Ronnie Apteker is the founder of Internet Solutions (IS). He sold it to Dimension Data in 1996 at the beginning of the dotcom boom. He has just written and produced a film called Purpose that is set in, about and against the United States. He is also about to launch a weekend of South African comedy called Laugh Out Loud.
He is 35 years old, doesn’t dress or drive flashily, constantly makes notes on a serviette with a stubby space pen and talks like a cross between a Joburg joller and a character from a David Mamet play. He is what every producer should be and most never are: intelligent, passionate and sincere.
Who are you?
I was always interested in electronics. I built, like, a robot when I was about 12. [Former Mango Groove keyboardist and director of Purpose] Alan Lazar, who was my school friend, ironically introduced me to computers.
Where did you study?
Wits. But I was always working. I was working four nights a week at a restaurant, Saturday and Sunday at a fleamarket, tutoring at varsity and studying for my master’s.
What exactly does a company like IS do?
We allow, for example, the computer system of Sasol to talk to the computer system of Anglo American. We get computers talking. We’re matchmakers for computers.
Did some kind of crisis motivate the story of Purpose?
The business wasn’t going astray. My life was going astray. I thought the world had gone a bit mad. And then people say to you, “Ronnie, why do you work? Retire.” I’m 30 years old. What do you mean, “retire”? I love working.
So you made a movie instead?
Purpose wasn’t so much an idea about making a movie but about inspiring people to think about the purpose of their work. It’s a very spiritual piece of work. It wasn’t a commercial venture. In the same way IS wasn’t a commercial thing either. We [didn’t make money] due to any financial strategy or genius. We were following our hearts.
Did you approach any local filmmaker and/or producers?
I spoke to quite a lot of South African filmmakers, but nobody inspired me in the slightest. Everybody here said let’s shoot the film [set in Silicon Valley] in Cape Town. They didn’t want to leave their comfort zone. I didn’t feel that anybody I spoke to here wanted to make any sacrifices.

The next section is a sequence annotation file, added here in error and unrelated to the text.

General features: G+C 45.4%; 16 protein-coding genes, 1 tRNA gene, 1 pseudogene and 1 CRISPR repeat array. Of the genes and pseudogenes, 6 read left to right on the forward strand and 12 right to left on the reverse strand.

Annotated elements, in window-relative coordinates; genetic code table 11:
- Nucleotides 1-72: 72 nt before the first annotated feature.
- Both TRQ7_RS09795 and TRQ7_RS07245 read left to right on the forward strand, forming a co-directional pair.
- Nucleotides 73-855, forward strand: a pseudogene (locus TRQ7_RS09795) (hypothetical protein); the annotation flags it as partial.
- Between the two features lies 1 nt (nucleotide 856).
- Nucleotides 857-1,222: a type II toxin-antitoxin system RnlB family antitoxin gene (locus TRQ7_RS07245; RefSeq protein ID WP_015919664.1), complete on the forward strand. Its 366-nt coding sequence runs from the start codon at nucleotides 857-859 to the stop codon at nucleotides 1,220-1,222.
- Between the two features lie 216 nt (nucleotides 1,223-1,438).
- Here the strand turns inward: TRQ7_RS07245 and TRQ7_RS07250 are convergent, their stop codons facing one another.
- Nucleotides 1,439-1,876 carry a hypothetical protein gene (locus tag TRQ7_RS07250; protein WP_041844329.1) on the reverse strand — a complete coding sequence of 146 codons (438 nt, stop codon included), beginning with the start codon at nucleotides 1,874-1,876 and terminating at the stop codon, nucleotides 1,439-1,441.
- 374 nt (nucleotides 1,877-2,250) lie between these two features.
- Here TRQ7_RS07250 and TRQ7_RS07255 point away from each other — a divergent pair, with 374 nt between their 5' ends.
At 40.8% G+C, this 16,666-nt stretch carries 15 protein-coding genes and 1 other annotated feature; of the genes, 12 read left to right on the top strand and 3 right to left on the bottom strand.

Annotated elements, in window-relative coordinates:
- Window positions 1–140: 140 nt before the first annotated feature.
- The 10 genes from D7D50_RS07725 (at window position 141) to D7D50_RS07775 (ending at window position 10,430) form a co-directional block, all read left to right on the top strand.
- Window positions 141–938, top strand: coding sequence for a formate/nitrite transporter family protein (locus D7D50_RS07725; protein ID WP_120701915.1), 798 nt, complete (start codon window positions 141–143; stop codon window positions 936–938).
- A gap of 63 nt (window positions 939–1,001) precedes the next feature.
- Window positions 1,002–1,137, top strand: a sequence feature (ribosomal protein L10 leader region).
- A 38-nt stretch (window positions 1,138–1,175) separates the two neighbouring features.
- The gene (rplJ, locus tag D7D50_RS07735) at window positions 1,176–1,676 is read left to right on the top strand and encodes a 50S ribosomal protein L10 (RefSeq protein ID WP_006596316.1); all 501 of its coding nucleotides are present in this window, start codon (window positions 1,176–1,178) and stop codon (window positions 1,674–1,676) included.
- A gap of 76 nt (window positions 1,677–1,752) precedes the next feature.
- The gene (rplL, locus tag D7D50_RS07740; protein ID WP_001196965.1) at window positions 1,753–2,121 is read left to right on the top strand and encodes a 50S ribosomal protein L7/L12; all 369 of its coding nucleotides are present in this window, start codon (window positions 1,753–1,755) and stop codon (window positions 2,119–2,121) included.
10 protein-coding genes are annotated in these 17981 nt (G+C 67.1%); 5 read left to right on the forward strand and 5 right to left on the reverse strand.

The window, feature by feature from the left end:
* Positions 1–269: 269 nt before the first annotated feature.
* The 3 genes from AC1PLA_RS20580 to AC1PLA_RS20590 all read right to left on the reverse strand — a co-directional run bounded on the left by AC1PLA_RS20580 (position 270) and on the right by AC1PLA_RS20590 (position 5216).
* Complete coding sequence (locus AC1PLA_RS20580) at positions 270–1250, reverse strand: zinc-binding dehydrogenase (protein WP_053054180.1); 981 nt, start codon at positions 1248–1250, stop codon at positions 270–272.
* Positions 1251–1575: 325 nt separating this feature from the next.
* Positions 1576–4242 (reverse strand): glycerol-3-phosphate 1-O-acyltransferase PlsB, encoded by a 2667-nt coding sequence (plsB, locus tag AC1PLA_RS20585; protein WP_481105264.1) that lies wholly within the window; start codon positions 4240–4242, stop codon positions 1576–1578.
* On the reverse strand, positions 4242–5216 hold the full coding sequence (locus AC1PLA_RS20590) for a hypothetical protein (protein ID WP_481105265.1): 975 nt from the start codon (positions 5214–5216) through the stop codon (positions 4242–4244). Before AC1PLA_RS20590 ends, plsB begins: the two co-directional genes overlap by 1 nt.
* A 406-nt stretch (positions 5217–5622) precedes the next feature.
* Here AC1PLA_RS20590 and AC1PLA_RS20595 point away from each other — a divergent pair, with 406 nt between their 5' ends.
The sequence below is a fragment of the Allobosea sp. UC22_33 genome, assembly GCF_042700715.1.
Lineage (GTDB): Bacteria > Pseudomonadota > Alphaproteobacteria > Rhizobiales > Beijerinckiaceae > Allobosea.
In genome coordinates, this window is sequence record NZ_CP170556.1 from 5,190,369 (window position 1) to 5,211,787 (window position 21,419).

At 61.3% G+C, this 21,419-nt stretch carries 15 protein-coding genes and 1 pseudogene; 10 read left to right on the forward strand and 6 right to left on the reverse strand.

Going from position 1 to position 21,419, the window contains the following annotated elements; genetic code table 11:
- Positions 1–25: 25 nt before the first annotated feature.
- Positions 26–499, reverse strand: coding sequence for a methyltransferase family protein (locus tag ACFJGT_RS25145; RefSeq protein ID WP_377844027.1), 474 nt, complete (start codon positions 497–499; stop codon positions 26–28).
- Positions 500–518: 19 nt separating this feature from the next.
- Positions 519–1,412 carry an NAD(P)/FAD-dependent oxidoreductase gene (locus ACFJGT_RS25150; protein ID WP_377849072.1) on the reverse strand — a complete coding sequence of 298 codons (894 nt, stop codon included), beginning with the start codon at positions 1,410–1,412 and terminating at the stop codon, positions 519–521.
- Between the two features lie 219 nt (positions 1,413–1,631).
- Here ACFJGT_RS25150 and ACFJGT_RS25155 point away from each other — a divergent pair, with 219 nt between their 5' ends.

Why don’t South African films sell?
Because they’re indulgent.
Did you write the script on your own?
I wrote a 60-page treatment. Then Alan wrote the first draft. We [and two friends] wrote 12 more drafts and had a shooting script. I took five trips to America, the rest was via online.
How did the film sell?
The whole thing was quick. Two years from conception to selling, which was a miracle. We signed all the contracts off on August 11.
A month later it was September 11. We wouldn’t have sold anything. The whole world froze. We were very lucky in some aspects and very unlucky in others.
What do you mean?
In America, if a studio buys your [independent] film and says, “We’ll put the money in your account tomorrow”, they change their minds. “But you signed a contract?” “Well, sue us.” And unless you’re prepared to sue them, what are you going to do? I’m some soft, gentle soul from South Africa. I got no chance. They knew it. They laughed at me. By the way, did you like Purpose?
I thought it was a respectable little movie.
It’s a respectable big movie. So now you’re doing a local comedy show?
Laugh Out Loud came about from my being friends with a bunch of stand-up comics. Me saying to them, how can we elevate this art form in South Africa? How can we make an investment to elevate the stand-up comedy landscape? And we came up with a scenario in which a lot of people would basically work for free, but in doing so we’d raise money [for the Reach for a Dream Foundation]. And what the comics get is the opportunity to create this one-hour show reel that will be on TV and that has world-class production value.
After this I’m going to dance and get drunk. I want to sleep. We’re working 16-hour days on Laugh Out Loud. We’re trying to get 7 000 people into the Sandton Convention Centre. But because it’s for charity everyone is helping. And from an IS point of view we’re doing something socially responsible and it will be fun. Once it’s done.
Laugh Out Loud will take place at the Sandton Convention Centre on November 15 and 16 from 8.30pm, starring Mark Banks, Bevan Cullinan, Chris Forrest, Rob Fridjhon, David Kau, Kagiso Lediga, Tshepo Mogale, Riaad Moosa, Stuart Taylor and John Vlismas. Book at Computicket. For more info see the website at www.lol.is.co.za. The film Purpose opens in South Africa this weekend